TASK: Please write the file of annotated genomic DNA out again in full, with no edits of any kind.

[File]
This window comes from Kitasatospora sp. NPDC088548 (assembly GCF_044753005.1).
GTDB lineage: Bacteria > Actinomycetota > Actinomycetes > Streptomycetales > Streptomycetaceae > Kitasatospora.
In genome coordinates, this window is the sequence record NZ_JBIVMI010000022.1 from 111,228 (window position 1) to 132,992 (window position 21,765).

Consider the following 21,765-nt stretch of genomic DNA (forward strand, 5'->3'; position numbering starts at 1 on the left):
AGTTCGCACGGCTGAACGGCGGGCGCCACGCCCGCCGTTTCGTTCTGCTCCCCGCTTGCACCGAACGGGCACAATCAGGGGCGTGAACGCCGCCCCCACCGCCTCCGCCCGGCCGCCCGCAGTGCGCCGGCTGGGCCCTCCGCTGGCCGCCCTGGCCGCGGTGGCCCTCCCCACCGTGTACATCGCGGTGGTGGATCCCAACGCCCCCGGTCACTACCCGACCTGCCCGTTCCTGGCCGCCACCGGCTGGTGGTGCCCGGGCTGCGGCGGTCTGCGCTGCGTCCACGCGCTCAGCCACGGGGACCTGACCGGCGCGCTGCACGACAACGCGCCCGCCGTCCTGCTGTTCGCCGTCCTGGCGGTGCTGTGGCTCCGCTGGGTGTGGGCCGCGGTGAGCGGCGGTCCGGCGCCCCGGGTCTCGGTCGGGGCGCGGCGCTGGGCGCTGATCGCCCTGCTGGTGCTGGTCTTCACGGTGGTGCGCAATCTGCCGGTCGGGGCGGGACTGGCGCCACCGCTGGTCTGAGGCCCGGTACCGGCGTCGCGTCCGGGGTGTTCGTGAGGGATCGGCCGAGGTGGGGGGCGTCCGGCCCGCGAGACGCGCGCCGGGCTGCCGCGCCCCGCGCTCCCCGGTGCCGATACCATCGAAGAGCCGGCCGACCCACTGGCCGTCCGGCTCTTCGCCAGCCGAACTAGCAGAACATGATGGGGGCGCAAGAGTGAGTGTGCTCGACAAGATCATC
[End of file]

This window comes from Kitasatospora sp. NPDC088548 (assembly GCF_044753005.1).
GTDB lineage: Bacteria > Actinomycetota > Actinomycetes > Streptomycetales > Streptomycetaceae > Kitasatospora.
In genome coordinates, this window is the sequence record NZ_JBIVMI010000022.1 from 111,228 (window position 1) to 132,992 (window position 21,765).

Consider the following 21,765-nt stretch of genomic DNA (forward strand, 5'->3'; position numbering starts at 1 on the left):
AGTTCGCACGGCTGAACGGCGGGCGCCACGCCCGCCGTTTCGTTCTGCTCCCCGCTTGCACCGAACGGGCACAATCAGGGGCGTGAACGCCGCCCCCACCGCCTCCGCCCGGCCGCCCGCAGTGCGCCGGCTGGGCCCTCCGCTGGCCGCCCTGGCCGCGGTGGCCCTCCCCACCGTGTACATCGCGGTGGTGGATCCCAACGCCCCCGGTCACTACCCGACCTGCCCGTTCCTGGCCGCCACCGGCTGGTGGTGCCCGGGCTGCGGCGGTCTGCGCTGCGTCCACGCGCTCAGCCACGGGGACCTGACCGGCGCGCTGCACGACAACGCGCCCGCCGTCCTGCTGTTCGCCGTCCTGGCGGTGCTGTGGCTCCGCTGGGTGTGGGCCGCGGTGAGCGGCGGTCCGGCGCCCCGGGTCTCGGTCGGGGCGCGGCGCTGGGCGCTGATCGCCCTGCTGGTGCTGGTCTTCACGGTGGTGCGCAATCTGCCGGTCGGGGCGGGACTGGCGCCACCGCTGGTCTGAGGCCCGGTACCGGCGTCGCGTCCGGGGTGTTCGTGAGGGATCGGCCGAGGTGGGGGGCGTCCGGCCCGCGAGACGCGCGCCGGGCTGCCGCGCCCCGCGCTCCCCGGTGCCGATACCATCGAAGAGCCGGCCGACCCACTGGCCGTCCGGCTCTTCGCCAGCCGAACTAGCAGAACATGATGGGGGCGCAAGAGTGAGTGTGCTCGACAAGATCATC